Appendix J of the new federal rules then lists 26 illustrative examples of red flags that such a Program might address. Among other things, those red flags cover situations involving receipt of suspicious documents (such as identification documents that appear to have been forged); receipt of suspicious personal identifying information (lack of correlation between the Social Security Number range and date of birth); or unusual use of or suspicious activity related to a covered account (mail sent to the customer is repeatedly returned as undeliverable). It is these 26 red flag examples, along with the Agencies’ new federal rules, that are commonly referred to as the Red Flag Rules.

So what exactly do the FACT Act and Red Flag Rules require?

The heart of the FACT Act and Red Flag Rules is understanding their scope. Under them, all "financial institutions" and "creditors" who maintain "covered accounts" must develop and implement a written Program. The new rules define those key terms as follows:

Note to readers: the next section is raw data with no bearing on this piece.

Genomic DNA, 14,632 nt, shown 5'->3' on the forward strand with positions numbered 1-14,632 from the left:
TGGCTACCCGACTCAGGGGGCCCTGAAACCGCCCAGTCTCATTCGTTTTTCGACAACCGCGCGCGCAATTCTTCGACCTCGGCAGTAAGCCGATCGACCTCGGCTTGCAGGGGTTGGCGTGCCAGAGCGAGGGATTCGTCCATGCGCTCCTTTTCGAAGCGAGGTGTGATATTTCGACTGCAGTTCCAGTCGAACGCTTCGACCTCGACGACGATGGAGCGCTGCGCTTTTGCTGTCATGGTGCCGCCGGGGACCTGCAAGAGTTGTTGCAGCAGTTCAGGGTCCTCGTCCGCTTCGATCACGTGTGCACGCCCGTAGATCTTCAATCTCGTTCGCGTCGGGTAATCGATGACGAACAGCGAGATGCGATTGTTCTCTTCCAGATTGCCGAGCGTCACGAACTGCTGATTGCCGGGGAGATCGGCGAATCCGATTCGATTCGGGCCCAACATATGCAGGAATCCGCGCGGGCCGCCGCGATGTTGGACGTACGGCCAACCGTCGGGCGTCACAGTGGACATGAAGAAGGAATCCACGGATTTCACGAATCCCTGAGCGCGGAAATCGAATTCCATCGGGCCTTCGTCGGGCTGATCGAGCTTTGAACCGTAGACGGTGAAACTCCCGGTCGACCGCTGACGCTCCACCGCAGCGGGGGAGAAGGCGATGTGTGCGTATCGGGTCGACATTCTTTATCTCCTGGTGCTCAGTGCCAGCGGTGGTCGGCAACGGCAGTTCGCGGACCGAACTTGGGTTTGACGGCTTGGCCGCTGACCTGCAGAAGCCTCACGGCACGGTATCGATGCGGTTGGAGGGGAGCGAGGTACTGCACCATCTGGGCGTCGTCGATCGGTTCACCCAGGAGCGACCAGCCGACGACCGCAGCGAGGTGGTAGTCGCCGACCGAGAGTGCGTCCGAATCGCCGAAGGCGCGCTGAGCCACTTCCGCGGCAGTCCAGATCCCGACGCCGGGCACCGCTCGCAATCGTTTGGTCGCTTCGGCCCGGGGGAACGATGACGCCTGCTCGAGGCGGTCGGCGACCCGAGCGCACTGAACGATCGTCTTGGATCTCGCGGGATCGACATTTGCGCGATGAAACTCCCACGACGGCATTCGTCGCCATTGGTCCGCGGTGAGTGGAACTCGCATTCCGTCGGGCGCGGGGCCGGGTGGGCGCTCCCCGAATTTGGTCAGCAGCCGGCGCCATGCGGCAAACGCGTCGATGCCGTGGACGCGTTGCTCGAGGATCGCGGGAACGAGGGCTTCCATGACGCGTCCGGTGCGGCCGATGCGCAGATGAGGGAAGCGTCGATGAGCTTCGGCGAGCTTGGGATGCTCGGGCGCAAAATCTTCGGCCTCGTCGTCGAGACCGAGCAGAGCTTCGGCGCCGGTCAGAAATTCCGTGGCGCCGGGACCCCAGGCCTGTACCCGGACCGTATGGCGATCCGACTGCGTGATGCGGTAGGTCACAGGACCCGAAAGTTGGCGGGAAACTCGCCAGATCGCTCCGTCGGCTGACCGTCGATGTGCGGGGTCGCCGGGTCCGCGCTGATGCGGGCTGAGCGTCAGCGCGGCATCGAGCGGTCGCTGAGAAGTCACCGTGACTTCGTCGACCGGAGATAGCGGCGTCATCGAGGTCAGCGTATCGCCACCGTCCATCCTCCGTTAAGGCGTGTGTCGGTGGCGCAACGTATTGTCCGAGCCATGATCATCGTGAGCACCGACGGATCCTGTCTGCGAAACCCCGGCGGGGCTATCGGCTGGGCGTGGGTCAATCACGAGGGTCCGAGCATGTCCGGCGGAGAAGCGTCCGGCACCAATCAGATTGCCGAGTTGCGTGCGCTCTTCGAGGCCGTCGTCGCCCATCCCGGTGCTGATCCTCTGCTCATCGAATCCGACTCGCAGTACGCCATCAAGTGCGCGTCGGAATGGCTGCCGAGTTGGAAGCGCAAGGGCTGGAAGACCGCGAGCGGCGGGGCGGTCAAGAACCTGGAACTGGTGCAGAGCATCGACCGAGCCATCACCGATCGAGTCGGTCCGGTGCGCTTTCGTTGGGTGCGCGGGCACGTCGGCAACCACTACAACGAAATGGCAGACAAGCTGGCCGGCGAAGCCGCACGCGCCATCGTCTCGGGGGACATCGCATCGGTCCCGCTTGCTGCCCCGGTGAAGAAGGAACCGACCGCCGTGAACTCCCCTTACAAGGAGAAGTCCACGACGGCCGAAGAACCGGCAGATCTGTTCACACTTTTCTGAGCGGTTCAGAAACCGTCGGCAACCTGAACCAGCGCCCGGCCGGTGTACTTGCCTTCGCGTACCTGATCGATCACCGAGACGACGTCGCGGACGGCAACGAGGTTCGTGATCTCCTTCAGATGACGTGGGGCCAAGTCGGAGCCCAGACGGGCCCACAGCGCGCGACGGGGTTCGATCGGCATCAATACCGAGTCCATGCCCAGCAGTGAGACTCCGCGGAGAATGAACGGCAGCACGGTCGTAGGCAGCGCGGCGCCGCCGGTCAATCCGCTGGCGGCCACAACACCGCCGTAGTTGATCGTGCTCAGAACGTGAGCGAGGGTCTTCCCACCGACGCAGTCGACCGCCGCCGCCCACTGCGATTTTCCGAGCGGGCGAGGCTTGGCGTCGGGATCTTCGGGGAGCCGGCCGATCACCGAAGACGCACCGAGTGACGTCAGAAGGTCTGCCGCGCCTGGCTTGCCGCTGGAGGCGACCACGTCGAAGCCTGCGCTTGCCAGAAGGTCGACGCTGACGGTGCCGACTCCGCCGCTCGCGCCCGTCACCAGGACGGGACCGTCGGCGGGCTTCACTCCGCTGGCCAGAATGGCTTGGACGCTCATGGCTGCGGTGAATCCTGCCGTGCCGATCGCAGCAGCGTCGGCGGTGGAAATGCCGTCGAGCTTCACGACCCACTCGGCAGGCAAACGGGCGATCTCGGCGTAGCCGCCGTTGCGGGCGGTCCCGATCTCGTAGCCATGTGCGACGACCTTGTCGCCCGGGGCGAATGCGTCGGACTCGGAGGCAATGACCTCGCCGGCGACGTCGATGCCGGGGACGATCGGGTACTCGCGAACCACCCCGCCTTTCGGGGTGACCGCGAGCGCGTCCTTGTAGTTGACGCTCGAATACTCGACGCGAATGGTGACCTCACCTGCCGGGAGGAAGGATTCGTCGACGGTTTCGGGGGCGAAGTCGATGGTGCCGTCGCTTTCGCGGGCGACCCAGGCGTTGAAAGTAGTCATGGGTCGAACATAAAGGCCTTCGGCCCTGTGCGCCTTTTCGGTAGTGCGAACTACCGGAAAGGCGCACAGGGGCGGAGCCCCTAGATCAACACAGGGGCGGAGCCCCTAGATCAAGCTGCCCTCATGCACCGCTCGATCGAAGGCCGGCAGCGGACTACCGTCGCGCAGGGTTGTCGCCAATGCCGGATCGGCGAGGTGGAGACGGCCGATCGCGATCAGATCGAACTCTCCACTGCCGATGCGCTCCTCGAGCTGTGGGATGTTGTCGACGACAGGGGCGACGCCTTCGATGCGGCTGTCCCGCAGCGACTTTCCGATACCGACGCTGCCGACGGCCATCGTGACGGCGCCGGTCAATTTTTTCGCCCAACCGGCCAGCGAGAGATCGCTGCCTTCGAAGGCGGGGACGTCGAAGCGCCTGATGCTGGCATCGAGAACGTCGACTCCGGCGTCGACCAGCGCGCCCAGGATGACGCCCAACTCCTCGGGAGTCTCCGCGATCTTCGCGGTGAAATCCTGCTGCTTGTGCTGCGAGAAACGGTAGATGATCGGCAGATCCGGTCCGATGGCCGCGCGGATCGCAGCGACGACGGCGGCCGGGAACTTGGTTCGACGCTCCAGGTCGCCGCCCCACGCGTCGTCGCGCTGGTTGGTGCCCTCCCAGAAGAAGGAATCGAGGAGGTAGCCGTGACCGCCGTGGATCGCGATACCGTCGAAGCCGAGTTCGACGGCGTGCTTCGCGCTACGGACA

• A "financial institution" is defined as a state or national bank, a state or federal savings and loan association, a mutual savings bank, a state or federal credit union, or any other person that directly or indirectly holds a transaction account belonging to a customer.
  • A "creditor" is defined as including any person who offers or extends credit creating a debt or to whom a debt is owed, and includes a utility company or telecommunication company.
  • A "covered account" is defined as follows:
    • an account that a financial institution or creditor offers or maintains, primarily for personal, family, or household purposes, that involves or is designed to permit multiple payments or transactions, such as a utility account, credit card account, mortgage loan, automobile loan, margin account, cell phone account, checking account, or savings account; or
    • any other account for which there is a reasonably foreseeable risk to customers or the safety and soundness of the financial institution or creditor from identity theft.

So do all municipalities have to adopt an Identity Theft Prevention Program?